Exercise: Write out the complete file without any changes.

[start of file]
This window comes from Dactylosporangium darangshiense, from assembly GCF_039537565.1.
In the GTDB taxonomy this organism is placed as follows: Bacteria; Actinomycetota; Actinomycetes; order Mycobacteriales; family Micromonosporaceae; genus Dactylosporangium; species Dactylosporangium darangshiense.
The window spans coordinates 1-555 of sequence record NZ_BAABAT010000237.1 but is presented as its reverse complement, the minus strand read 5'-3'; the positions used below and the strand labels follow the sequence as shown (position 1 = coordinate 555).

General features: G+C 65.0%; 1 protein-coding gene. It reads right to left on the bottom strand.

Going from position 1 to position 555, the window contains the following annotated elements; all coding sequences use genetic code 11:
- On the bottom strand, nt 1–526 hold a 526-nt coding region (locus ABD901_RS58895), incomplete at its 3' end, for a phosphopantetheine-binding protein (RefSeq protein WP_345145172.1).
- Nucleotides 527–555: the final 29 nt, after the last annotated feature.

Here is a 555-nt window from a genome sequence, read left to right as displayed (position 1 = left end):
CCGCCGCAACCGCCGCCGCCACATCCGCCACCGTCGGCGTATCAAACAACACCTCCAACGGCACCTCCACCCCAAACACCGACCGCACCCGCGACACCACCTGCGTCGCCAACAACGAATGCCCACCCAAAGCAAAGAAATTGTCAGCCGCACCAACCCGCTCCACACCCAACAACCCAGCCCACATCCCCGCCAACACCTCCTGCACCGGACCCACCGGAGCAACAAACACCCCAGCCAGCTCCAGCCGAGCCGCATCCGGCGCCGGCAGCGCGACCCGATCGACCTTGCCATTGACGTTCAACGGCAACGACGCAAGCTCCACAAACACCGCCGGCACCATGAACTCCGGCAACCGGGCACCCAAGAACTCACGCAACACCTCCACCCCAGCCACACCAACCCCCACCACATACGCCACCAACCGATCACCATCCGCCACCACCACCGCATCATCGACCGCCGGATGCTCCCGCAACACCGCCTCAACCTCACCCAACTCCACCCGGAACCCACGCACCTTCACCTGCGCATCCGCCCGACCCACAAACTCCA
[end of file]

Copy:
This window comes from Dactylosporangium darangshiense, from assembly GCF_039537565.1.
In the GTDB taxonomy this organism is placed as follows: Bacteria; Actinomycetota; Actinomycetes; order Mycobacteriales; family Micromonosporaceae; genus Dactylosporangium; species Dactylosporangium darangshiense.
The window spans coordinates 1-555 of sequence record NZ_BAABAT010000237.1 but is presented as its reverse complement, the minus strand read 5'-3'; the positions used below and the strand labels follow the sequence as shown (position 1 = coordinate 555).

General features: G+C 65.0%; 1 protein-coding gene. It reads right to left on the bottom strand.

Going from position 1 to position 555, the window contains the following annotated elements; all coding sequences use genetic code 11:
- On the bottom strand, nt 1–526 hold a 526-nt coding region (locus ABD901_RS58895), incomplete at its 3' end, for a phosphopantetheine-binding protein (RefSeq protein WP_345145172.1).
- Nucleotides 527–555: the final 29 nt, after the last annotated feature.

Here is a 555-nt window from a genome sequence, read left to right as displayed (position 1 = left end):
CCGCCGCAACCGCCGCCGCCACATCCGCCACCGTCGGCGTATCAAACAACACCTCCAACGGCACCTCCACCCCAAACACCGACCGCACCCGCGACACCACCTGCGTCGCCAACAACGAATGCCCACCCAAAGCAAAGAAATTGTCAGCCGCACCAACCCGCTCCACACCCAACAACCCAGCCCACATCCCCGCCAACACCTCCTGCACCGGACCCACCGGAGCAACAAACACCCCAGCCAGCTCCAGCCGAGCCGCATCCGGCGCCGGCAGCGCGACCCGATCGACCTTGCCATTGACGTTCAACGGCAACGACGCAAGCTCCACAAACACCGCCGGCACCATGAACTCCGGCAACCGGGCACCCAAGAACTCACGCAACACCTCCACCCCAGCCACACCAACCCCCACCACATACGCCACCAACCGATCACCATCCGCCACCACCACCGCATCATCGACCGCCGGATGCTCCCGCAACACCGCCTCAACCTCACCCAACTCCACCCGGAACCCACGCACCTTCACCTGCGCATCCGCCCGACCCACAAACTCCA